The project is timed to coincide with the Collaborative Town Centre Health Check Programme led by the Heritage Council. This programme has 15 towns actively participating and over 40 further towns with an expressed interest in adhesion. Among other indices of vitality, the programme considers vacant town buildings and how they can be restored to occupancy. This research also complements the work of the Irish Green Building Council, whose methodologies and resources for carbon costing new builds is playing a central role in embedding embodied emissions into methodological frameworks and policy.
Conejos, Sheila, Craig Langston, and Jim Smith. 2013. “AdaptSTAR Model: A Climate-Friendly Strategy to Promote Built Environment Sustainability.” Habitat International 37 (January): 95–103. https://doi.org/10.1016/j.habitatint.2011.12.003.
DRCD. 2020. “The Town Centre Living Initiative Six Pilot Towns: Synthesis Report.” https://www.gov.ie/en/publication/86215-the-town-centre-living-initiative/.
Eberhardt, Leonora Charlotte Malabi, Harpa Birgisdottir, and Morten Birkved. 2019. “Potential of Circular Economy in Sustainable Buildings.” IOP Conference Series: Materials Science and Engineering 471 (February): 092051. https://doi.org/10.1088/1757-899X/471/9/092051.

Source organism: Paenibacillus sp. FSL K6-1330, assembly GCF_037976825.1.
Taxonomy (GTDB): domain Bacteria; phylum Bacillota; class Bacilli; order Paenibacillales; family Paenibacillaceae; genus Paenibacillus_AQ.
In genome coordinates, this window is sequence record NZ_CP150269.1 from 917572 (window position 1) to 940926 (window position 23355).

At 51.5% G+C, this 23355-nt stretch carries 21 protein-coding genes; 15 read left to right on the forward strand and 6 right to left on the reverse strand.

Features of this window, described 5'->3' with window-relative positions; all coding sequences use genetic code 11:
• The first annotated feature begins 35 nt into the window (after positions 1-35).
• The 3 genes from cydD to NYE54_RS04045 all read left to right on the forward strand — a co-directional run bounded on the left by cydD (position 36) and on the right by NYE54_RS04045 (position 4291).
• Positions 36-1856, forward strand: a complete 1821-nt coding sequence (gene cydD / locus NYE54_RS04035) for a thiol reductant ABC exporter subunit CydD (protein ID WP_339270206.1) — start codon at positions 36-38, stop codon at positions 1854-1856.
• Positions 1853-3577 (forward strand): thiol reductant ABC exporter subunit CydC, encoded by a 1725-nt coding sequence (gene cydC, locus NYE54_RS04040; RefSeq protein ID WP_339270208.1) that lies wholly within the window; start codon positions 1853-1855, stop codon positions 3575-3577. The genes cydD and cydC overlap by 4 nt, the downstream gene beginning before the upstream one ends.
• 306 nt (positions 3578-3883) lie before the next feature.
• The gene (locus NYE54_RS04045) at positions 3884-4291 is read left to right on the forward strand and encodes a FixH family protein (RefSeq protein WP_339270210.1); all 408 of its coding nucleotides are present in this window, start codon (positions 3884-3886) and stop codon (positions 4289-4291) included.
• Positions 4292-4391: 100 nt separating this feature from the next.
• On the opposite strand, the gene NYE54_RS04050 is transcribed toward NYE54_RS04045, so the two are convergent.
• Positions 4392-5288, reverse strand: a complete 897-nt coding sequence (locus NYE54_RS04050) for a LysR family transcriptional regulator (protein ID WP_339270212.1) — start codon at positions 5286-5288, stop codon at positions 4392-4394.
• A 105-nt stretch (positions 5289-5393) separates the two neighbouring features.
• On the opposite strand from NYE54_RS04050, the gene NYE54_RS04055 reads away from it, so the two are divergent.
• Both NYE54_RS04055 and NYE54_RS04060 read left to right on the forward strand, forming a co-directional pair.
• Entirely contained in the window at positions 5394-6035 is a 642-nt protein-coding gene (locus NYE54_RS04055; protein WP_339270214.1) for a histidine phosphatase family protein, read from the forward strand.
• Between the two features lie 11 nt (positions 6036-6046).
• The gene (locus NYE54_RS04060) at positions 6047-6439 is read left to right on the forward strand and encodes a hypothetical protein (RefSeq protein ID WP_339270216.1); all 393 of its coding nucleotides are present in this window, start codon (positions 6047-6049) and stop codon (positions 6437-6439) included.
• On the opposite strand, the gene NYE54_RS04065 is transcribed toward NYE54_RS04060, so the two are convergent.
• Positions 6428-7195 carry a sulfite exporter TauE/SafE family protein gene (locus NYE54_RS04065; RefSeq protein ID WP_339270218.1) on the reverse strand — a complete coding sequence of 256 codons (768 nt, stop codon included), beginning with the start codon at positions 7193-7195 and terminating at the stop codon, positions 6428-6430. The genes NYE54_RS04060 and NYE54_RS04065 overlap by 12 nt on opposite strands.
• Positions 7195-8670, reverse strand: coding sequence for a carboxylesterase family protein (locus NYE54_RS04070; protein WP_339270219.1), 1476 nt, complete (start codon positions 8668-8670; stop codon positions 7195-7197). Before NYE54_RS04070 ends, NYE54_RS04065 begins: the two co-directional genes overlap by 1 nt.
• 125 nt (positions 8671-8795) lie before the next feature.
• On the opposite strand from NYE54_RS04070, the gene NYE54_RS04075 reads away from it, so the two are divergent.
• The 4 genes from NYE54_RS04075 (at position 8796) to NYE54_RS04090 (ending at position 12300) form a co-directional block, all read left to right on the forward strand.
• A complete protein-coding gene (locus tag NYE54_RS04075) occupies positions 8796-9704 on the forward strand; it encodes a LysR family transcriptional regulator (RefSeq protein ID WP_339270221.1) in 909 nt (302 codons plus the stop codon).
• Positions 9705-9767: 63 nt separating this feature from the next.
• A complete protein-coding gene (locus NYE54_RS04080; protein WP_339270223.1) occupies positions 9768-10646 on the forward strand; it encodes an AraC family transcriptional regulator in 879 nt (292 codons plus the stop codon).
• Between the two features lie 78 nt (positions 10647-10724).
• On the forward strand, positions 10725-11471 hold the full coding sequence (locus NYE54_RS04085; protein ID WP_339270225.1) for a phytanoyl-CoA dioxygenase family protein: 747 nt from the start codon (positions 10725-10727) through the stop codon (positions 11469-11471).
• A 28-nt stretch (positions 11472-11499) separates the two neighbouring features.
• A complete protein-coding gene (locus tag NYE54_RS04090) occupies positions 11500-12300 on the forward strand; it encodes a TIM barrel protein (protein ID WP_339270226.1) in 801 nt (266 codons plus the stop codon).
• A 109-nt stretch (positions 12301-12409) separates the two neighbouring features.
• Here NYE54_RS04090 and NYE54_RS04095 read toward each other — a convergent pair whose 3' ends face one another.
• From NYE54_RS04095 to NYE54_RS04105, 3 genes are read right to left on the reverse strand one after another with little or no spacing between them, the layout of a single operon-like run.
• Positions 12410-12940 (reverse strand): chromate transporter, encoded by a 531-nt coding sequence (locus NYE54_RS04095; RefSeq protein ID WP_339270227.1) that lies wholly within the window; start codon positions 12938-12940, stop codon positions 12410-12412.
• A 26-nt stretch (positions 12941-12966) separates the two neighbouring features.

European Commission. Joint Research Centre. 2018. Model for Life Cycle Assessment (LCA) of Buildings. LU: Publications Office. https://data.europa.eu/doi/10.2760/10016.
IPCC AR6 WGII. 2022. “AR6 Climate Change 2022: Impacts, Adaptation and Vulnerability — IPCC.” https://www.ipcc.ch/report/sixth-assessment-report-working-group-ii/.
IPCC AR6 WGIII SPM. 2022. “Climate Change 2022: Mitigation of Climate Change.” Intergovermental Panel on Climate Change. https://www.ipcc.ch/report/ar6/wg3/.
Munaro, Mayara Regina, Sérgio Fernando Tavares, and Luís Bragança. 2020. “Towards Circular and More Sustainable Buildings: A Systematic Literature Review on the Circular Economy in the Built Environment.” Journal of Cleaner Production 260 (July): 121134. https://doi.org/10.1016/j.jclepro.2020.121134.